Mustangs live in the moment and over the years I think I have learned the same habit. It isn’t always a good thing. A set of goals and a good organization list are really the only way to make efficient progress, but they are useless when you live in the moment.
I stop by the mustang pen for a quick pet. Three hours later I realize it’s time to feed and I am still playing with El Ocho. Its a game of how can I influence him to relax, to move, to follow me, to go away from me… etc. He’s getting quite used to “the human companion”. He understands working for positive reinforcement and has learned to hear my conditioned reinforcer sound as a sound he wants to happen. I think he will make someone a very cool steed.
With the mustangs leading now, I will put them up for re-adoption on the condition that they stay here in training until the end of June. Karen and Sarah are much more reluctant to think about the impermanence of mustang foster care. Enjoy them now ladies… We have some work to do this week in getting the wild ones to let us clean their hooves and starting to lead over obstacles, but it doesn’t take long when you are just living in the moment.
After working the boys with just a rope around their necks, I fastened it into a make-do squeeze halter, and asked them to start turning for me. Trinity thought it was an excessive request. He reared up and then stood his ground, pulling against me. I just waited. At first you might have to release just for a lean in your direction, but it’s only a matter of time until the mustang is following.
Haven’t had time to upload the videos so I haven’t posted to the blog…. dumb! What was I thinking???
The best kind of mustang to train is an itchy one. These guys go into paroxysms of rubbing back against our fingers or jutting body parts out to us to get a better scratch. The interesting thing is that you can leave the corral and come back in five minutes and they will be scared to let you touch them as if you never had. Of course it takes less and less time to convince them to give it a try.
El Ocho is the most itchy and the most fearful. I stand next to him and scratch with both hands. His poor coat is so rough and filled with gray dander, it must be quite uncomfortable. His upper lip stretches out as I scratch. I watch it like a gauge to how much he is enjoying my fingers. With fingers in the mid section of his back, along his backbone, his lip is out about 1.5 inches. Right above his tail, the lip-ometer goes to a full 2 inches. He twists his rump around to aim the top of it directly at me. His tail rises. He is suddenly like the most domestic of horses.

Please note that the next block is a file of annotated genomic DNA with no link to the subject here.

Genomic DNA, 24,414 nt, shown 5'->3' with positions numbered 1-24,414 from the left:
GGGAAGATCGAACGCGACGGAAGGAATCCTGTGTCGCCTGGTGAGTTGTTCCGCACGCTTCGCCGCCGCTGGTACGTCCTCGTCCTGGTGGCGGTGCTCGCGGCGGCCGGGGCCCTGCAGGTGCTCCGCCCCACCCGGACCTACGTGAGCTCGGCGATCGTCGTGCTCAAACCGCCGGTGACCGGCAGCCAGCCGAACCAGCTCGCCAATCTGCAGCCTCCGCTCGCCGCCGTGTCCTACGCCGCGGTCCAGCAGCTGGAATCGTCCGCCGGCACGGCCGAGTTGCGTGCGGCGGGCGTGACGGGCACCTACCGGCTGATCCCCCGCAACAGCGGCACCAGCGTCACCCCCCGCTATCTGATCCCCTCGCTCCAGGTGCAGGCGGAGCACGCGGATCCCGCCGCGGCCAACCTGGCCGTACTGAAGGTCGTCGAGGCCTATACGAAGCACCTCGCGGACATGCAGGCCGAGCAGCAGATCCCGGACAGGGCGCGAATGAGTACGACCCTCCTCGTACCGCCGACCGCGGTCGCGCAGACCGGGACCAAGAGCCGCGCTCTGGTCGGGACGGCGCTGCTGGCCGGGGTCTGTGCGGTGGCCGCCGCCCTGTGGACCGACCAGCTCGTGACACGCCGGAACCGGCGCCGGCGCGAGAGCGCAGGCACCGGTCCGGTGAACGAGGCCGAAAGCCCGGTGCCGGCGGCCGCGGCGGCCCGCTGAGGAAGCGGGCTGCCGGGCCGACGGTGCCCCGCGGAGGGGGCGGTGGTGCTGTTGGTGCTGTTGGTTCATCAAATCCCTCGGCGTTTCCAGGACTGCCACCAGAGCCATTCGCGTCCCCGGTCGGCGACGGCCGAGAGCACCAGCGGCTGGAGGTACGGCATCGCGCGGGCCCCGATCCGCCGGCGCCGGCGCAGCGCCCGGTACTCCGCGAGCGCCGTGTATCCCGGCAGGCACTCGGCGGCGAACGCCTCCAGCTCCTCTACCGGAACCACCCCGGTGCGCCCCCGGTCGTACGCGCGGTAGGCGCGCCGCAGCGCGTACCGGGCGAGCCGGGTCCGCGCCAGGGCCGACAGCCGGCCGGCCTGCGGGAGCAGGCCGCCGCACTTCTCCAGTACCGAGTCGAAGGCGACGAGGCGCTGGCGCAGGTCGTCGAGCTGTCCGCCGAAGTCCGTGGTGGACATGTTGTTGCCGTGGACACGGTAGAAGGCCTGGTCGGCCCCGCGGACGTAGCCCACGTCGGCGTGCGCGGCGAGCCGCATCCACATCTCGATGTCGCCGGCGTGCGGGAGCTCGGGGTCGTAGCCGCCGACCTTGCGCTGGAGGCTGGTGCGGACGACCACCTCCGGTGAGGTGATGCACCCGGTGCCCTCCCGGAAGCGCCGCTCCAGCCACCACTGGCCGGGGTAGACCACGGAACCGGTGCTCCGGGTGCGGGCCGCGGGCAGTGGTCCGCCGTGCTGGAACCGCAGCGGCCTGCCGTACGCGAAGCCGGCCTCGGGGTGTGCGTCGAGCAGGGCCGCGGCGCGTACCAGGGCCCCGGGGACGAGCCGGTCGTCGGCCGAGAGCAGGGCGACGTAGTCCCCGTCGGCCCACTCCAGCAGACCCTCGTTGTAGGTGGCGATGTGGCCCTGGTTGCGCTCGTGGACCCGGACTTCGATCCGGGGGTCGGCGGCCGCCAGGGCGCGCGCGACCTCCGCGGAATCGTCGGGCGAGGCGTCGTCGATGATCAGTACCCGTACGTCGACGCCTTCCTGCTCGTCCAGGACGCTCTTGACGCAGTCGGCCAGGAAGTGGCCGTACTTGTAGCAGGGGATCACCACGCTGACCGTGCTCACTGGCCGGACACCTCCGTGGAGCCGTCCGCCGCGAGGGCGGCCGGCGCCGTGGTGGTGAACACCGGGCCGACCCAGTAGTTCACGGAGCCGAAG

I stop and step back. He looks back at his body as if considering how he could scratch himself with his teeth, then he steps toward me, knowing I will do it for him. For a moment he is bonded to me, but he will forget this moment and only remember humans are scary creatures next time I come to the corral.
The body condition on these guys is pretty bad. They must not have been getting what they needed from the USFS hay. Their backbones stick out, their hipbones stick out, their ribs stick out. I would expect horses in captivity for six weeks would be in better shape. Horses down at that elevation should have slicked off. All the horses in the USFS pens were still shaggy beasts. Perhaps they were near starvation when they were captured?
The short summer coat has started to appear on Trinity. He is a dark bay with red highlights. Trinity is less timid. He is a horse that goes his own way and he might not want you to approach, but he doesn’t seem truly afraid. I showed Sarah how to get him to join up with me where he follows me around the pen. It takes a certain boldness, but it is not magic. Then I ask him to let me scratch him. Ahhh… the virtues of the itchy mustang!
On Tuesday after lunch we headed into town to pick up the mustangs. In the pens there were maybe five older geldings, two younger mares, a yearling gelding, and two four year old geldings. The mares were small and would only ever be ponies. The yearling male had a sway back and a roman nose. Since we are anticipating re-adopting our mustangs out, we chose the two most adoptable of the boys, the pair of 4 year olds that Bob Browning had called a “matched set” when we saw them on Saturday. Number 33 and 38 were similar to each other indeed, but 33 has a long mane and 38 has a mohawk, naturally almost roached. It hurt to leave the others to fate, but two mustangs was as much as we could feed. They jumped in the trailer and looked relieved that the gate closed between them and the humans.